by snowheight
This is somewhat of a tale of synchronicity in that I finally circled back to Ashtavakra's text about a week ago, a few days before this conversation presented itself.

And then, this morning, before I opened the forum, I read this:

Rare indeed, my son, is the lucky man whose observation of the world's behavior has led to the extinction of his thirst for living, thirst for pleasure, and thirst for knowledge.

9.2 of the Astavakra Gita

Now before you read any further, realize that what I'm writing is just mind-stuff ... some might find it interesting or amusing, but it is definitely a product of the mind in as much anything can be said to be so. If there is noone reading this to be interested or amused then there is no reading of it.

So the meaning of the text here is a great bit of wisdom: how much is ever enough? The answer, for an apparent someone, of course, is that there is never enough.

Well, there is no shortage of this in the world. Plenty of characters, for example, who pursue money when they have more than they could ever possibly spend over hundreds of lifetimes.

But in Ashtavakra's samsara nothing ever remains the same, even, of course, as what is at our core is changeless.

Is there an "enough" for the mind these days, as opposed to the days of the Vedas? Is that man still rare?

To extend the analogy between the 1st and 3rd thirsts, consider how most educated people in the modern developed world live. Most of them, after completing their education, settle on a career path and budget their resources and build families. To them, to the prototypical bourgeoisie, head-in-the-sand-packed-life-know-nothing-of-enlightment family folk ... to them, there seems to be an "enough".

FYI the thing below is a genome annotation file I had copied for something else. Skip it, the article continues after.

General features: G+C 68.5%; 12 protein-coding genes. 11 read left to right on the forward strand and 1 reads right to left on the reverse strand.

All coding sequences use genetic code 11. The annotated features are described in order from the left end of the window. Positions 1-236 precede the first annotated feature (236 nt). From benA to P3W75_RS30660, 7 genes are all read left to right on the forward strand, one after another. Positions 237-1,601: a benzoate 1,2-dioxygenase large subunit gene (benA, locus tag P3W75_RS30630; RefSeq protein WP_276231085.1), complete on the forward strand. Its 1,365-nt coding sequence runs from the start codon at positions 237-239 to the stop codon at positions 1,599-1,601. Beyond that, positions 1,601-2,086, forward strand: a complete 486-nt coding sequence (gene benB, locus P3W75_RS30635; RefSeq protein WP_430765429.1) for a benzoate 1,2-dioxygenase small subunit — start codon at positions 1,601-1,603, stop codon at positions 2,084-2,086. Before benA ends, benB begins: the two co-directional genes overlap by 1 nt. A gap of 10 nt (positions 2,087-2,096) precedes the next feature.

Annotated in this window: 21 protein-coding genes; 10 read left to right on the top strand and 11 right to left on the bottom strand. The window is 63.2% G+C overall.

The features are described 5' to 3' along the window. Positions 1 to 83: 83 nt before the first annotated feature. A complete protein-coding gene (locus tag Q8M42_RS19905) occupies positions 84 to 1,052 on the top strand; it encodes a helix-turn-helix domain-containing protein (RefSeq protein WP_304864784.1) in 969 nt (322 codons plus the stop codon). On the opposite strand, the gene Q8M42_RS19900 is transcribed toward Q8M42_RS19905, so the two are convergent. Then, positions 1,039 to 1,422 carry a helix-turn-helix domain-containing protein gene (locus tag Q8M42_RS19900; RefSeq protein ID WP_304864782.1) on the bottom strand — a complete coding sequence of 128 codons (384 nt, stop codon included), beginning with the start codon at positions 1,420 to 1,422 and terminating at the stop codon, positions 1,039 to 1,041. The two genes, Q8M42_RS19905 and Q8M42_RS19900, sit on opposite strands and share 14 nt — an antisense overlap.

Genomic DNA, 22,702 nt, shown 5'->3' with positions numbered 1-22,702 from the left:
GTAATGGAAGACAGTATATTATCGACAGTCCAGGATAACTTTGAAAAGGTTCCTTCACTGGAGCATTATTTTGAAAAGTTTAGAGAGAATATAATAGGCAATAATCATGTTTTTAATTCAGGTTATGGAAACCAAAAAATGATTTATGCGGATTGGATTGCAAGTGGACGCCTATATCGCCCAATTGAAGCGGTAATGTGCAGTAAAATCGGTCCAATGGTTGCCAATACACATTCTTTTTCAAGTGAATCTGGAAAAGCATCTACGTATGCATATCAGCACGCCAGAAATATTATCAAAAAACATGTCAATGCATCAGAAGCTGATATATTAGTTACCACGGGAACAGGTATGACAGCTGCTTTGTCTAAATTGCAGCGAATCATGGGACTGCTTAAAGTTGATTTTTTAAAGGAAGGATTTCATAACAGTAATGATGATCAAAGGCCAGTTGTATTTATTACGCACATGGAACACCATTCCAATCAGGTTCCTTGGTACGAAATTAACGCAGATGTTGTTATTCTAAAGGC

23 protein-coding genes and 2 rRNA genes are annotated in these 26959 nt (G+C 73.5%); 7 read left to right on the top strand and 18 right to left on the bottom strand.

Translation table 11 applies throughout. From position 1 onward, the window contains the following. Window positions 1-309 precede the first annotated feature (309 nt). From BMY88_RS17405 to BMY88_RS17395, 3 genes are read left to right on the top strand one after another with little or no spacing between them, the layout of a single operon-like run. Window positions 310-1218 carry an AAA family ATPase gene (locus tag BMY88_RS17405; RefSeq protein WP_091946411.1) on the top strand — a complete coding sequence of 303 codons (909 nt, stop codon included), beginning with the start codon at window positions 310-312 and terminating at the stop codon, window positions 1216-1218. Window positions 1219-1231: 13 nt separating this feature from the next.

Sure, they might get ahead of themselves and live paycheck-to-paycheck for a time, but there are still lots more people outside of bankruptcy than in.

Most of these people go through life without ever needing to drill down to the level on spirituality that we witness here. To them, superficial notions of a creator and right and wrong seem to be enough. It's easy to listen to the loud voices about the few who are the exception and let the din drown out the soft hum of the frequency holders.

That text is timeless wisdom in that there will always be those for whom there is never enough ... but what is wonderfully ironic to witness is that this huge pile of knowledge that builds up in the wake of all that perhaps increases the probability of finding those for whom what we've learned is enough. As this probability increases so the rarity referenced decreases, and the referenced man can be someone who understands the pile of knowledge or who recognizes what he can't understand.

For this mind, the double-slit experiment, and what it means ... yeah, that's enough. At least for now.

They didn't have that back in Astravakra's day.

I'd like to express special notes of gratitude to Ananda for having introduced me to this text to begin with and to Ashley72 for all those great links and the constant reminder of late of the profound stillness directly behind our eyes.

Re: Ashtavakra Gita

Posted: Sun Jan 22, 2012 5:06 pm
by HermitLoon
Yes - it is possible to experiece the essence and the totality of Being - and that's all the mind needs to know/accept - there is nothing further to know or to do.

Re: Ashtavakra Gita

Posted: Mon Jan 23, 2012 4:59 pm
by ashley72
HermitLoon wrote:Yes - it is possible to experiece the essence and the totality of Being - and that's all the mind needs to know/accept - there is nothing further to know or to do.
Agree... Here's a nice supporting quote...
Keep steadily in the focus of consciousness the only clue you have: your certainty of being. Be with it, play with it, ponder over it, delve deeply into it, till the shell of ignorance breaks open and you emerge into the realm of reality.  Nisargadatta